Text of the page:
Former Socialist Party MEP Catherine O’Neill and Paul Murphy TD at an Irish Water demonstration in 2014; Dr Julien Mercille
The Irish Water model wants to shift the burden onto ordinary people via water charges. But a better option is to fund water services via progressive general taxation, like any other public service.
Dr Julien Mercille writes:
Irish Water and water charges have resurfaced as the political parties are attempting to form a government.
Some in Fianna Fail and Fine Gael have even suggested that they would be open to consider scrapping the charges and perhaps even Irish Water itself.
Of course, a lot of that is probably just fluff to pretend they care about what the electorate wants, but nevertheless, it is possible that the next government might have to adopt a more lenient approach towards water charges if it hopes to generate the required popular support to govern with some stability.
This remains to be seen, but the debate of the last few days has been very interesting.
It reveals that people power does work, and it shows once again the hypocrisy of the establishment and the media in covering water issues. The points I would make are as follows:
1. Protest and civil disobedience do work: the reason why the main parties are now reconsidering charging us for water is because they don’t want trouble in the streets.
So we can thank all the community groups and people like Paul Murphy TD and Joan Collins TD who participated in the protests. It’s interesting that some on the Left, even the radical Left, have been reluctant to support civil disobedience.
But guess what: this is how rights are won. Marches and speeches could be organised every day of the year but it wouldn’t change a thing. Those in power can live with that and will even encourage marches and speeches since they’re quite ineffective and they give the impression that the government is open to hear different points of view.
Also, over the last few days, there has been a flurry of hypocritical arguments from the government and media about the dangers of abolishing Irish Water and scrapping water charges, such as:
2. “If we abolish Irish Water we’ll go back to the inefficient system of running water services by the 40 or so Local Authorities, which is an uncoordinated and costly system”:
This is so ridiculous that you can be pretty sure that whoever says that is being disingenuous. The truth is that abolishing Irish Water has nothing to do with going back to the Local Authorities. It means keeping a centralised, national system, which does provide better coordination and efficiency.
But that national body should be a public body, not a semi-state commercial body like Irish Water. The difference is that Irish Water is commercial and charges for water, whereas a simple public body, which could be called the National Water Authority, is not commercial in nature and remains in public hands, and can’t be privatised down the line, as Irish Water could be.
3. “If we abolish Irish Water, its workers will have to be fired and we won’t be able to invest enough in our crappy water infrastructure”.
Oh wow. Since when does the government actually care about people losing their jobs and the lack of investment in our infrastructure?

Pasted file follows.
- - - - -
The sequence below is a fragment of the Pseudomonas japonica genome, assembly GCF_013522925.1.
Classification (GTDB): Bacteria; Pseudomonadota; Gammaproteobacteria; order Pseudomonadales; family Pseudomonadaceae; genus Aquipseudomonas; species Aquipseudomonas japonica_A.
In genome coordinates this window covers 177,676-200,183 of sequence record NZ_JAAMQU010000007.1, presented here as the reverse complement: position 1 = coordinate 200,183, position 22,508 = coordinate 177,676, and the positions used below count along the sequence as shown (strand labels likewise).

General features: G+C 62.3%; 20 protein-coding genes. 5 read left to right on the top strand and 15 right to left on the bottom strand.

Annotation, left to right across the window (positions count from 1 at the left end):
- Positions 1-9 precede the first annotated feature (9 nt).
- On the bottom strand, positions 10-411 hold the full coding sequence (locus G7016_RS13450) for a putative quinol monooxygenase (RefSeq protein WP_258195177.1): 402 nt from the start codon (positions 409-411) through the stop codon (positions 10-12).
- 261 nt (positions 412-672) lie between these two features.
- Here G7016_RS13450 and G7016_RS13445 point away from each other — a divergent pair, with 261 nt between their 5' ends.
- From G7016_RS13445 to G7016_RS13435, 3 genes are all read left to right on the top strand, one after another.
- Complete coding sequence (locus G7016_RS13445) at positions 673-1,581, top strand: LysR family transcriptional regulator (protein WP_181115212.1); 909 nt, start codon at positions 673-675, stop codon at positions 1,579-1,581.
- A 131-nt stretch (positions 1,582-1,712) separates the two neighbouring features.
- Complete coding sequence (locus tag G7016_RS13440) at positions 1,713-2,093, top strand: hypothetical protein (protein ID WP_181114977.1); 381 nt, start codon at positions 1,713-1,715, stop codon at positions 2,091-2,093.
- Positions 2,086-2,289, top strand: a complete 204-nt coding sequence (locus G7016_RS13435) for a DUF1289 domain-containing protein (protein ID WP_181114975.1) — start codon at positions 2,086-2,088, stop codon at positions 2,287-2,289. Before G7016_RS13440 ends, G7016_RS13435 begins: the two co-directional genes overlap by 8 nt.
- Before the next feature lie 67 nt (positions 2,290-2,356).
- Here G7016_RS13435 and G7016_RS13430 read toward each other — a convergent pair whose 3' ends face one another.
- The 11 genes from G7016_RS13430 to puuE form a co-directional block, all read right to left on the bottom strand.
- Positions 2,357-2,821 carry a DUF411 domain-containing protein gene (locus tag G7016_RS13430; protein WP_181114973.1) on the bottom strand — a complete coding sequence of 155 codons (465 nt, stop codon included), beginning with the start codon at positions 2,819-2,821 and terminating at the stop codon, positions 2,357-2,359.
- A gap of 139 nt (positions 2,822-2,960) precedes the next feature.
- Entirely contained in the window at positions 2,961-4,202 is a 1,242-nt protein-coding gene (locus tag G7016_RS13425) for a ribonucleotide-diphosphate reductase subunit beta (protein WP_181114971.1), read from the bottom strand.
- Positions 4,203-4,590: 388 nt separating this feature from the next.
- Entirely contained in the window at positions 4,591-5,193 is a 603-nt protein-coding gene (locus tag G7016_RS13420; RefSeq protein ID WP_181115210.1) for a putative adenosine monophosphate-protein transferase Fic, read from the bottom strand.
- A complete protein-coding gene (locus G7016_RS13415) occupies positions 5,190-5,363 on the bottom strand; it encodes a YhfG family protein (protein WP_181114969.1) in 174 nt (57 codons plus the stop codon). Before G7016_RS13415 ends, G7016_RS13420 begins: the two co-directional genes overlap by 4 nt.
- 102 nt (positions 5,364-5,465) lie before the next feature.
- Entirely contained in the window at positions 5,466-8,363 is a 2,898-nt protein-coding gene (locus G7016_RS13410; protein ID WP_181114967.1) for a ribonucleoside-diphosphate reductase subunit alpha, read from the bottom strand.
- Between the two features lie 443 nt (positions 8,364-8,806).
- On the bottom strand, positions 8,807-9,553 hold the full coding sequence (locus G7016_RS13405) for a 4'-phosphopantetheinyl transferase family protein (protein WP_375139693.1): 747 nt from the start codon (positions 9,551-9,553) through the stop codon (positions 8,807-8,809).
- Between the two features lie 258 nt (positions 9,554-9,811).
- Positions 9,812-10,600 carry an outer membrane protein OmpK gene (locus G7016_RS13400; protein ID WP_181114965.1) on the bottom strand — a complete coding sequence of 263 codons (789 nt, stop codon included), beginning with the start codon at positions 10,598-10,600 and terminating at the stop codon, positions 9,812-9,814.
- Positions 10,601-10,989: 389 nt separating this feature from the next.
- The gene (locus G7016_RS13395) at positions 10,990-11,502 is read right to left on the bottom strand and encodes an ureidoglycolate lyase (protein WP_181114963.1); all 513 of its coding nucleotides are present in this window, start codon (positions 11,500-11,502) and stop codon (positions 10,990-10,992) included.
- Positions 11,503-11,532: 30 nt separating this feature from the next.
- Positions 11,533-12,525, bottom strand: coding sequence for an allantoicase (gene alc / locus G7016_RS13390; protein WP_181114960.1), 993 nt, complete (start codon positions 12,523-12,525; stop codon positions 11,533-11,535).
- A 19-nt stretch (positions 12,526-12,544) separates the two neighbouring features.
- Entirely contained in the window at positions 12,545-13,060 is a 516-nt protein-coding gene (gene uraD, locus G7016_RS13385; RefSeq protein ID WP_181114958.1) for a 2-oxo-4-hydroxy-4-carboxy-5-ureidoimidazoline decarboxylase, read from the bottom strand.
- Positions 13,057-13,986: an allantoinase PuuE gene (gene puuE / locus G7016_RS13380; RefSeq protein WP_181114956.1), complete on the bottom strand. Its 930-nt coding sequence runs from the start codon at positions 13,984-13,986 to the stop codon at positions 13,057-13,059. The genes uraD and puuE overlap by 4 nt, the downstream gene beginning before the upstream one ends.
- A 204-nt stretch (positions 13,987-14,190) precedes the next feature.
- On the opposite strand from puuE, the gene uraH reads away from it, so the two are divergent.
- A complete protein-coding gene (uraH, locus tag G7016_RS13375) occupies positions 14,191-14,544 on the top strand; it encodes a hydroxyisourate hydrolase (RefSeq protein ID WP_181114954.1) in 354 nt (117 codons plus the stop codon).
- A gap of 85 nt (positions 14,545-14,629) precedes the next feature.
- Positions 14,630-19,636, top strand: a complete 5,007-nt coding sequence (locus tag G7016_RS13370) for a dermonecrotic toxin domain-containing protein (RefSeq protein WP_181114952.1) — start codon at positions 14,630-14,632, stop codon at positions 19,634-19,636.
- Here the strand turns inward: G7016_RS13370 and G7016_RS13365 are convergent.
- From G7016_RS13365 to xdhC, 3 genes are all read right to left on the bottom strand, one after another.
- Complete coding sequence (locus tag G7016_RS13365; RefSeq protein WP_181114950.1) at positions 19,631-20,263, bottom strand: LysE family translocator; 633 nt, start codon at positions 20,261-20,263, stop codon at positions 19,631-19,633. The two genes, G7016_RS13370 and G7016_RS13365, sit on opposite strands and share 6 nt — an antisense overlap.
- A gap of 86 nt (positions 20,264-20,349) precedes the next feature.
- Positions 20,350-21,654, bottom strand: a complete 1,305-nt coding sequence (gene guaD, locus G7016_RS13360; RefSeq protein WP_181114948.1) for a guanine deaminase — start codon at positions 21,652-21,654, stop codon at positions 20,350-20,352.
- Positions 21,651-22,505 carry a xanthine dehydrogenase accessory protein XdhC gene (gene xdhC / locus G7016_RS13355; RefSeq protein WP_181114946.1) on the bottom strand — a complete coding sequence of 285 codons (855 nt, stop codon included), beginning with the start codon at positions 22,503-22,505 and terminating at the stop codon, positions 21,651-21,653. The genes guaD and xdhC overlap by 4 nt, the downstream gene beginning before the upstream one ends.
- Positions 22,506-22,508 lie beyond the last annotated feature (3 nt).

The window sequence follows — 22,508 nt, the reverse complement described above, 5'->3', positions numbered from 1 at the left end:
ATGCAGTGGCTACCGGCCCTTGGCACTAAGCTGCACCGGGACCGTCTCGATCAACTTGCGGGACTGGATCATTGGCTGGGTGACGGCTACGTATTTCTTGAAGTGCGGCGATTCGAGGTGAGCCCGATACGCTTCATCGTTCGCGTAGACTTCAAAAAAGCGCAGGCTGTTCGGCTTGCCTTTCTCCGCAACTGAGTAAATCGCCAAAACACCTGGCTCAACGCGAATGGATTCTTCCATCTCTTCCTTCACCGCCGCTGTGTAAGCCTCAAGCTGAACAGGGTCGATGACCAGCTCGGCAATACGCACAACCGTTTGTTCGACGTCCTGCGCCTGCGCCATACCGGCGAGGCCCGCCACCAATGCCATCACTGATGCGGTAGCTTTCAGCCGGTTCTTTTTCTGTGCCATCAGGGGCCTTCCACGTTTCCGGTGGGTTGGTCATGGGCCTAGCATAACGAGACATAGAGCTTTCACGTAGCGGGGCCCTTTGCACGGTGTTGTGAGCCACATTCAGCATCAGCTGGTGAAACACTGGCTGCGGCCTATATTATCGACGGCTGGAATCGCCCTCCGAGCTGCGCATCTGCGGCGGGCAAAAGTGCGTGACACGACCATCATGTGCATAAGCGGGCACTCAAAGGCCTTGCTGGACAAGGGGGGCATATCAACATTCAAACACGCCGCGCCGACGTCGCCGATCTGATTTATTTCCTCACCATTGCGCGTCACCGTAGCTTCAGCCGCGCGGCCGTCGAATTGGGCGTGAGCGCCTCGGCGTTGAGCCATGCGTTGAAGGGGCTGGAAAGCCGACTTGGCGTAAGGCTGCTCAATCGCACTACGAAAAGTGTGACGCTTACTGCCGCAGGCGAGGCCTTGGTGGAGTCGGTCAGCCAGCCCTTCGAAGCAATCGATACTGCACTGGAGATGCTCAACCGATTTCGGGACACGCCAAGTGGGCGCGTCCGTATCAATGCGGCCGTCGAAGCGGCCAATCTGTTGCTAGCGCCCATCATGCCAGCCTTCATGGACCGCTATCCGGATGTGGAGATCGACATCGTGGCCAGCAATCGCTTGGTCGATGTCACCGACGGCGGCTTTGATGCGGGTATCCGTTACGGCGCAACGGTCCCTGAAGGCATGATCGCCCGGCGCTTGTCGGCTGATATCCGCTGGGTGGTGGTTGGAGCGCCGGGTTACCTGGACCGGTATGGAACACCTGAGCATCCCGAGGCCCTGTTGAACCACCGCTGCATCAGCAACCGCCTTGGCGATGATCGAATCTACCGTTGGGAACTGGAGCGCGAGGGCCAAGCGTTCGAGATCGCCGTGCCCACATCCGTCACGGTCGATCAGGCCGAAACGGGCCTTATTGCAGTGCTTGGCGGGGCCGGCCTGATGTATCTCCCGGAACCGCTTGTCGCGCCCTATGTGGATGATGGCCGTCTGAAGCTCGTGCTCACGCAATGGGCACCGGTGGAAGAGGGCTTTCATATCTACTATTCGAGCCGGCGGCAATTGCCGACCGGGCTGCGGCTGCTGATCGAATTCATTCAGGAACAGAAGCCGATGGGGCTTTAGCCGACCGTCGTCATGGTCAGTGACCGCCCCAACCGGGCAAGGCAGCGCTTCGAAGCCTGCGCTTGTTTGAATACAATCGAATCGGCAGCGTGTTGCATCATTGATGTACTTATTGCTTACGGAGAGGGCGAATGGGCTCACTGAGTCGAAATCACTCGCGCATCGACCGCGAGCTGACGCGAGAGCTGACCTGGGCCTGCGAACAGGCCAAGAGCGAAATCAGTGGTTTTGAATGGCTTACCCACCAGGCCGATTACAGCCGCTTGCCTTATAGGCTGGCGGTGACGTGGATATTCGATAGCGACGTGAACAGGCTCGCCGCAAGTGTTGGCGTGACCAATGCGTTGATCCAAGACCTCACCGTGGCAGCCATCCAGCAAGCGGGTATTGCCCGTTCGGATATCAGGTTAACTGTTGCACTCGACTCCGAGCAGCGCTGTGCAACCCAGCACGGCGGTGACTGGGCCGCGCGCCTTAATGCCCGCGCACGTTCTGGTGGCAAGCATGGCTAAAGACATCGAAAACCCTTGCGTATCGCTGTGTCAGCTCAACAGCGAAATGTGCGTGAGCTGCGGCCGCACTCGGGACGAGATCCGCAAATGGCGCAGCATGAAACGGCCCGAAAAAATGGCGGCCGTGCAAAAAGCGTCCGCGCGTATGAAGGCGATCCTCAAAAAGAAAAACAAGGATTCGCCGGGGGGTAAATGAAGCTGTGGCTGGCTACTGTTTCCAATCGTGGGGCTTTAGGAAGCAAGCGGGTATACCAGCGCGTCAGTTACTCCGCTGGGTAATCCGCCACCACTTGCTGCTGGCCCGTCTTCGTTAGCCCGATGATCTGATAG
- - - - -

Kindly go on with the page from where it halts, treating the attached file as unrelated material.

Since 2008, under austerity, the main parties have raised the unemployment rate and cut public spending. Now that their beloved Irish Water is under threat, they suddenly pretend to care about those things…
In any case, if Irish Water became a public body, its staff with expertise in running a water system would stay. It is the useless marketing bureaucrats, legal advisors and overpaid executives who would have to find a job elsewhere.
The issue of investment is important, however. It is true that our water infrastructure needs investment. The reason is because under austerity, the government has refused to fund it adequately.
This is the standard tactic to privatise public assets: first, underfund a public body; second, when it is collapsing because it is underfunded, cry out loud that it’s a scandal that our infrastructure is so bad and that we need the private “efficient” sector to fix it; third, privatise it, even if there’s usually not much difference at all in efficiency between the public and private sectors—in fact, the private sector is in important cases less efficient (e.g., health care).
The central issue is: How should water services be funded? The Irish Water model wants to shift the burden onto ordinary people via water charges. But a better option is to fund water services via progressive general taxation, like any other public service. The reason why the government never mentions that is because it means taxing the rich to fund services for everybody.
If the provision of water services remains in public hands, the government could also borrow cheaply on the markets to invest in infrastructure via a National Water Authority. However, the proponents of Irish Water say it would be better to set up Irish Water as a commercial semi-state and have it borrow on the markets and keep all that off the government’s balance sheet.
The problem with this is that it would mean charging us all for water instead of using general taxation. It is therefore better to make general taxation more progressive, to implement a wealth tax, and to tax businesses a little more (to bring them on a par with the norm in Europe, so we’re not talking about being unfair to businesses here) and to use that money to fund water services.
Julien Mercille is a lecturer at University College Dublin. Follow him on Twitter: @JulienMercille